VALPARAISO | Coaching was always something that seemed likely for Hayley Bridwell, but given her family connections, her choice of sport seemed unlikely.
The daughter of a longtime basketball coach and relative of Duke men’s basketball coach Mike Krzyzewski, Bridwell bypassed the hardwood in favor of cleats and dirt when she began excelling in softball while growing up in Lemont.
Bridwell parlayed her talent for softball into a scholarship at Valparaiso University where she was a member of the first two NCAA tournaments appearances in program history. Graduating last May, Bridwell was ready to begin a coaching apprenticeship wherever she could latch on.
She never dreamed she’d receive a call to become the head coach at Morgan Township.
“I was sure that I’d start out as an assistant somewhere just getting my feet wet,” Bridwell said. “(Morgan Twp.) contacted (Valparaiso) Coach (Jordan) Stevens and he spoke very highly of me. The next thing I know, they were contacting me.”
Bridwell initially caught the coaching bug following her sophomore season at Valparaiso when she coached a travel ball team in Orland Park. Studying as an Elementary and Special Education major, Bridwell loved mixing her knowledge from the field as well as the classroom.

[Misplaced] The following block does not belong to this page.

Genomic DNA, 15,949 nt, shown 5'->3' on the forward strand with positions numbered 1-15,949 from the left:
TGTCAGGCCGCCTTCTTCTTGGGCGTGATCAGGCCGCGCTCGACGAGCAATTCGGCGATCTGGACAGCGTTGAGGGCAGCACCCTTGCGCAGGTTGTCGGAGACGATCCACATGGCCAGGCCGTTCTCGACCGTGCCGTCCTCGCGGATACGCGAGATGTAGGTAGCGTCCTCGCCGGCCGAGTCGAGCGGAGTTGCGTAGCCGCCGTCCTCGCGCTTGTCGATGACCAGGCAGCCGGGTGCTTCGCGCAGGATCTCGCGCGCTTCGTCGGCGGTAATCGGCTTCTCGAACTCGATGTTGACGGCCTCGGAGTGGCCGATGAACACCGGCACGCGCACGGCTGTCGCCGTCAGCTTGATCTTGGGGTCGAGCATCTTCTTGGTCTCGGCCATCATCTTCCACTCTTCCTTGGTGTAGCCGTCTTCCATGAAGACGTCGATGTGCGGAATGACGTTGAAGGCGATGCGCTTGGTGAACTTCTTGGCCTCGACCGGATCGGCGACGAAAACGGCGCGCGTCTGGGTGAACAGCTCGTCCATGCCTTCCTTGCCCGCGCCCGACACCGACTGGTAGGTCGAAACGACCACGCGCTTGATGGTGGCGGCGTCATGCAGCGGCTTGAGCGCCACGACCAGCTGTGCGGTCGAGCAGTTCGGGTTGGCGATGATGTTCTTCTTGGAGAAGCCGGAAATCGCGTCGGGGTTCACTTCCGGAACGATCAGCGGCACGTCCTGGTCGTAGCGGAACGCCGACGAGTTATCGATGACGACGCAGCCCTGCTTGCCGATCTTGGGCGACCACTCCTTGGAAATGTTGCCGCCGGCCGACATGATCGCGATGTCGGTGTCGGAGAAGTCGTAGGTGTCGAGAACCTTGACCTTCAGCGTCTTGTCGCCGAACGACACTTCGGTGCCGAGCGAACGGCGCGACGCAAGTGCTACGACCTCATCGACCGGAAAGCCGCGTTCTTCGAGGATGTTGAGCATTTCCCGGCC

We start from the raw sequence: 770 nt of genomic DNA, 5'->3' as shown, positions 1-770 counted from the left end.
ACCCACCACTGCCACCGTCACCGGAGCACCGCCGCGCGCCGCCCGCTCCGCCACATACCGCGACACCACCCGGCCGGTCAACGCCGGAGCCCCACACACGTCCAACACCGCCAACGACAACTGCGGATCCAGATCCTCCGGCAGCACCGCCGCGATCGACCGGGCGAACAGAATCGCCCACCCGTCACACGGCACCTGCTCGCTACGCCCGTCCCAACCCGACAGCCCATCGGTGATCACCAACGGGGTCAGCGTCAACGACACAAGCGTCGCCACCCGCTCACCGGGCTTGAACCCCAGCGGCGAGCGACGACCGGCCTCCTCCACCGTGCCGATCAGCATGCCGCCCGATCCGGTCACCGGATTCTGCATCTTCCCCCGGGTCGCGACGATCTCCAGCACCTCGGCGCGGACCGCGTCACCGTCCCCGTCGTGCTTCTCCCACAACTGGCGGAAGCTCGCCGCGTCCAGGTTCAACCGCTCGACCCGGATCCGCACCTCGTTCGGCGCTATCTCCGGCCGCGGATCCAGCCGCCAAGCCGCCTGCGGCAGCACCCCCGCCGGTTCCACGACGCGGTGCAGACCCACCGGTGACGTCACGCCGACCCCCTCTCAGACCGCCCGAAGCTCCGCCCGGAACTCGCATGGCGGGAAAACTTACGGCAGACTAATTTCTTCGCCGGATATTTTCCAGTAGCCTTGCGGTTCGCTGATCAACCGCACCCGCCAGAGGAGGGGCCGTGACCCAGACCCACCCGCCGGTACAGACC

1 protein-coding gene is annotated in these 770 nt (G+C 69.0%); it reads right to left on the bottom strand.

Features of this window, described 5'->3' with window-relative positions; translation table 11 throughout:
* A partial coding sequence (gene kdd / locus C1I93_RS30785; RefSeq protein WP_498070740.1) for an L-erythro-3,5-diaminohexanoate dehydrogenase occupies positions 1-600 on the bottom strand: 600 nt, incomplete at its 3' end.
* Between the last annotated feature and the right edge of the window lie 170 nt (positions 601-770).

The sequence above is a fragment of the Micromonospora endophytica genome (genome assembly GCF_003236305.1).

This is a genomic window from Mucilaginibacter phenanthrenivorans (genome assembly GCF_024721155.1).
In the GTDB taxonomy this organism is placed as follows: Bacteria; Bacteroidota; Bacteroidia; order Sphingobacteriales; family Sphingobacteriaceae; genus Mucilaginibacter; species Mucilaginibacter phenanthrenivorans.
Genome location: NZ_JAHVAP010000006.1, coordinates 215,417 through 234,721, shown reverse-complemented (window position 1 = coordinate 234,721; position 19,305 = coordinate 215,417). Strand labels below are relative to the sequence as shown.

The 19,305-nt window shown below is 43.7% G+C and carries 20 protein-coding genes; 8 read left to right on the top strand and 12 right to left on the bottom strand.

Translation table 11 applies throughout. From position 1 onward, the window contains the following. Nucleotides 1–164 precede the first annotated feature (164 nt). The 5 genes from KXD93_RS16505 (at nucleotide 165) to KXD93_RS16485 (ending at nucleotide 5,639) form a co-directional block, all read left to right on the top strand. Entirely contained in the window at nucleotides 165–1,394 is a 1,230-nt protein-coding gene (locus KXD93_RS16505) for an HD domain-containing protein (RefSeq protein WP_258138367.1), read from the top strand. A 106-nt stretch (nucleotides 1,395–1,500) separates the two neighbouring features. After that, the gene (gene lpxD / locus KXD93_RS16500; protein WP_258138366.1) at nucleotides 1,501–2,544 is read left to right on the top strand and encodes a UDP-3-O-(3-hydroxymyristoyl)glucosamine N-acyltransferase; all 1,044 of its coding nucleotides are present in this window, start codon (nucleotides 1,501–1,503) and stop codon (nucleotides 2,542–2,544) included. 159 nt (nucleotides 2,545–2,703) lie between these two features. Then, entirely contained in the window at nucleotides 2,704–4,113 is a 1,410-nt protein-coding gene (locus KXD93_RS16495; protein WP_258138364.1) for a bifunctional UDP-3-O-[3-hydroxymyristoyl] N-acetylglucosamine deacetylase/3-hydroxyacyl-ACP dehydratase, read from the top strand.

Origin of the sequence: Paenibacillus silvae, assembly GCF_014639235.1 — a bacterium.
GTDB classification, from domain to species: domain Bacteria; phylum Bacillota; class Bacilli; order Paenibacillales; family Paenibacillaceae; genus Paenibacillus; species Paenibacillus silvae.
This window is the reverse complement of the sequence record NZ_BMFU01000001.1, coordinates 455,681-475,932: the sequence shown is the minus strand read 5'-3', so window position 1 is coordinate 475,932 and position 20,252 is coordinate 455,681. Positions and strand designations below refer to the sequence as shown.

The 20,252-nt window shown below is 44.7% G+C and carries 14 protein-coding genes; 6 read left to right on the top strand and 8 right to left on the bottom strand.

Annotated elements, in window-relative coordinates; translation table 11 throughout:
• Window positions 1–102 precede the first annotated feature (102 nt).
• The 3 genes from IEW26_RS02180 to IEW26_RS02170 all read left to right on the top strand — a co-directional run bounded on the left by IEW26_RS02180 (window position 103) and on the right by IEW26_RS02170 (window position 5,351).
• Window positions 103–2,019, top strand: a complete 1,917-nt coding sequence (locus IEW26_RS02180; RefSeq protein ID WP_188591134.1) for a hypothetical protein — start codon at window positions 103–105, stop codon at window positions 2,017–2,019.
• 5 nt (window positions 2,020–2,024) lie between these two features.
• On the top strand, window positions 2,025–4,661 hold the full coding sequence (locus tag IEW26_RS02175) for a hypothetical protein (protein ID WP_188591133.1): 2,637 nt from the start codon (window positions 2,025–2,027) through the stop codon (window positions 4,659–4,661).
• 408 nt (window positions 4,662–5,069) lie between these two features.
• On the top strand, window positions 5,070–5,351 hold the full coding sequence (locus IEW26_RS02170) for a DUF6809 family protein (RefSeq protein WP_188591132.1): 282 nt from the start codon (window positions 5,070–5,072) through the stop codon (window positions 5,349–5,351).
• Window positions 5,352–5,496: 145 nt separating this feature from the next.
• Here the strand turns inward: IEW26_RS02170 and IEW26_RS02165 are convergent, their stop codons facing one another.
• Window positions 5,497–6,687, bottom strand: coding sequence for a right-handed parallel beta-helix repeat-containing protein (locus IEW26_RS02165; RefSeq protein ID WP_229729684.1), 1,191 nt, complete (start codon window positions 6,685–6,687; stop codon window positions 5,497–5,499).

“I love the developmental phase of the game that these girls are going through right now,” Bridwell said of the Cherokees. “I learned a lot from my coaches and I’m excited to share that knowledge with these girls.”
The Cherokees are just as excited. Having gone through four coaches in the last four years, Morgan Twp. has been anything but stable while searching for its first sectional championship since 2008. After three wins in their first five games, the Cherokees believe they’ve found a coach that can help the program turn the corner.
“She’s always energetic with us,” junior catcher Morgan Lippens said. “Everything has been a lot of fun, but also a lot of work. She comes in here knowing how to get us where we need to be.”
Part of Bridwell’s knowledge comes from the fact she served as a pseudo player-coach for the Crusaders during her career. Often saddled by a shoulder injury, the slap-hitting specialist was never far from Stevens in the dugout, learning the intricacies of coaching.
“I was able to help with different kinds of decisions,” Bridwell said. “Not one regret for how things went. (The injury) was one of the hardest things I had to go through, but it led to great opportunities. I used the same philosophy that I use with my girls now. When something happens, you either fold or you make something out of it. That’s the way we’re going to play.”